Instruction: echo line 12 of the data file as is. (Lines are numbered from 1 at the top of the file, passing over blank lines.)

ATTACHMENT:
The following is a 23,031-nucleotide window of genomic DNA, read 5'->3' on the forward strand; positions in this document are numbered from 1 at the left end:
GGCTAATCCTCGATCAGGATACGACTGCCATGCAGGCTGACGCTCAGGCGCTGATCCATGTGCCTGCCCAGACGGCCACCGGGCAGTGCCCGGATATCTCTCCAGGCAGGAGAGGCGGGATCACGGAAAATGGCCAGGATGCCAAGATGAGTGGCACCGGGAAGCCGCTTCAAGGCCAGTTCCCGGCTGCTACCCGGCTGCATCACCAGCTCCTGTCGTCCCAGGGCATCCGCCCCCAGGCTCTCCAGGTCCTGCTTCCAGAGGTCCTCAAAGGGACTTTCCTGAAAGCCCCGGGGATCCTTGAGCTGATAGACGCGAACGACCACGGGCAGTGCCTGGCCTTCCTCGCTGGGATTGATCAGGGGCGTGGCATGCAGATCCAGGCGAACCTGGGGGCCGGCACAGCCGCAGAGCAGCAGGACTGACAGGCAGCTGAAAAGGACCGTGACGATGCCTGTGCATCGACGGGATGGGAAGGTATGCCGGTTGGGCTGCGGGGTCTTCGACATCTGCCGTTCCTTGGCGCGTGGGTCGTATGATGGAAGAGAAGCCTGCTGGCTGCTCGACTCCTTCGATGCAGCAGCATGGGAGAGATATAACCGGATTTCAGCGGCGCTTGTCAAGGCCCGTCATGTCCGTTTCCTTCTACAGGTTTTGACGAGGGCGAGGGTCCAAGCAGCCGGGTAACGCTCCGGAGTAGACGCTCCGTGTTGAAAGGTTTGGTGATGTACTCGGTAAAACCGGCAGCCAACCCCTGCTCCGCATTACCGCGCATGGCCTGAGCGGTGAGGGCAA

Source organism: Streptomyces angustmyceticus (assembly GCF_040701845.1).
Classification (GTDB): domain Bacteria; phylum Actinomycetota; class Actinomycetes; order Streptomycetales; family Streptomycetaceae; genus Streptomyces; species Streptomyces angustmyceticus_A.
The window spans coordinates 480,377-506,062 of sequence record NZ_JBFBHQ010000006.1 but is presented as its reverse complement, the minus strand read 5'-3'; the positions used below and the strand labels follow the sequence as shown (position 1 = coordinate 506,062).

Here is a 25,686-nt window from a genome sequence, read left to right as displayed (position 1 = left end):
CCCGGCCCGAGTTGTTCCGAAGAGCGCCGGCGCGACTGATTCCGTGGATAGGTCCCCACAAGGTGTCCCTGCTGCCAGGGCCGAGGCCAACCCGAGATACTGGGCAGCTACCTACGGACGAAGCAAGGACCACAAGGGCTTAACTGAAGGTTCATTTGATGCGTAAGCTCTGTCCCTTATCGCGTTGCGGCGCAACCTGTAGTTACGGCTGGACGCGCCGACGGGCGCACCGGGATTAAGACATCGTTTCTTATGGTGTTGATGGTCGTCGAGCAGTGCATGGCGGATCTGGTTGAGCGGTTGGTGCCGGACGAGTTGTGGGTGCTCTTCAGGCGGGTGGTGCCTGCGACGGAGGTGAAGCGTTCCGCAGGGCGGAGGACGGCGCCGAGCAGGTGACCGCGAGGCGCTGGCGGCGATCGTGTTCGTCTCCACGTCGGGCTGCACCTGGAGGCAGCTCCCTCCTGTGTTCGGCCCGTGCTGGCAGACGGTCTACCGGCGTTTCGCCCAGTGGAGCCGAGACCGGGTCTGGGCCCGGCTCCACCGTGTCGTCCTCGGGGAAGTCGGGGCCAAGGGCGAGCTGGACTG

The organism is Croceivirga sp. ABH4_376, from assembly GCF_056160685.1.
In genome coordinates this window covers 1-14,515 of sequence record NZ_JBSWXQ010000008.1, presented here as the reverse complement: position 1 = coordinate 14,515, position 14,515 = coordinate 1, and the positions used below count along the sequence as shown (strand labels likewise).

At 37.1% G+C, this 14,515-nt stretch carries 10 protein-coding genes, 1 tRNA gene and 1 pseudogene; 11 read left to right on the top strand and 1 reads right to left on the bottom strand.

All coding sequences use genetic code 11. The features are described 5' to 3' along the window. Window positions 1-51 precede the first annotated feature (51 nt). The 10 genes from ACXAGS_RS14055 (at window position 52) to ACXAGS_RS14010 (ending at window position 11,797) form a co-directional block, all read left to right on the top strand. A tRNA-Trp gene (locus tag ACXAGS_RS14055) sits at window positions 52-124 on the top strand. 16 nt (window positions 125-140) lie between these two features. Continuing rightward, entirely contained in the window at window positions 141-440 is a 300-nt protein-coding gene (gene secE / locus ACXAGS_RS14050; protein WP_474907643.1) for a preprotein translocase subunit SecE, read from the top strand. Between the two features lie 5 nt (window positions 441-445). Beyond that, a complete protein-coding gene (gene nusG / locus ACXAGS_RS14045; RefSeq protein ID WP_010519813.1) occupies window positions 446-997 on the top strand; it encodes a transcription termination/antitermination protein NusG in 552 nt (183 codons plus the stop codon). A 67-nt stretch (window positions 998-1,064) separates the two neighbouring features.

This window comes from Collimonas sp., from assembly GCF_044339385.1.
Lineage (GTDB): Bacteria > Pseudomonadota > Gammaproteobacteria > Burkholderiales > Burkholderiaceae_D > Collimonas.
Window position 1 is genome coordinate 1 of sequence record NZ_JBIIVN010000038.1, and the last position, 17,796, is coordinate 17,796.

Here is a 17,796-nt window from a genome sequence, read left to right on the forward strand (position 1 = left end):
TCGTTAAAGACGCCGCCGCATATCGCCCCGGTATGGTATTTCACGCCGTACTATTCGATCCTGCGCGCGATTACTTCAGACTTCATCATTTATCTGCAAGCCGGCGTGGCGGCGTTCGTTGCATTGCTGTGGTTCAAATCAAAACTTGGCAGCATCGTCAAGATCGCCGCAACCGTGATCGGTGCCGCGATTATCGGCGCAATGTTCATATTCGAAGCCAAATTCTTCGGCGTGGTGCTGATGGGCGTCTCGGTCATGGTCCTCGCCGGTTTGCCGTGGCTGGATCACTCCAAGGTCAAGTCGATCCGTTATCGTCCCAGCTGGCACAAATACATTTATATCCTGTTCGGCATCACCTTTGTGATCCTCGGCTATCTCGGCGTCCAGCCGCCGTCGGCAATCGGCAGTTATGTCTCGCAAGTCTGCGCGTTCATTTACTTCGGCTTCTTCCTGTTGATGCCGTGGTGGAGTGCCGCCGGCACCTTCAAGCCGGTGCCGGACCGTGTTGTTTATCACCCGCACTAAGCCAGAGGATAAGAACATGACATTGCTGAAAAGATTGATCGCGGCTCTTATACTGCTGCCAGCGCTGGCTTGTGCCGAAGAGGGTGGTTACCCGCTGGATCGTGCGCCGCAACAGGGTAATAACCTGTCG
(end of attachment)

This window comes from Collimonas sp., from assembly GCF_044339385.1.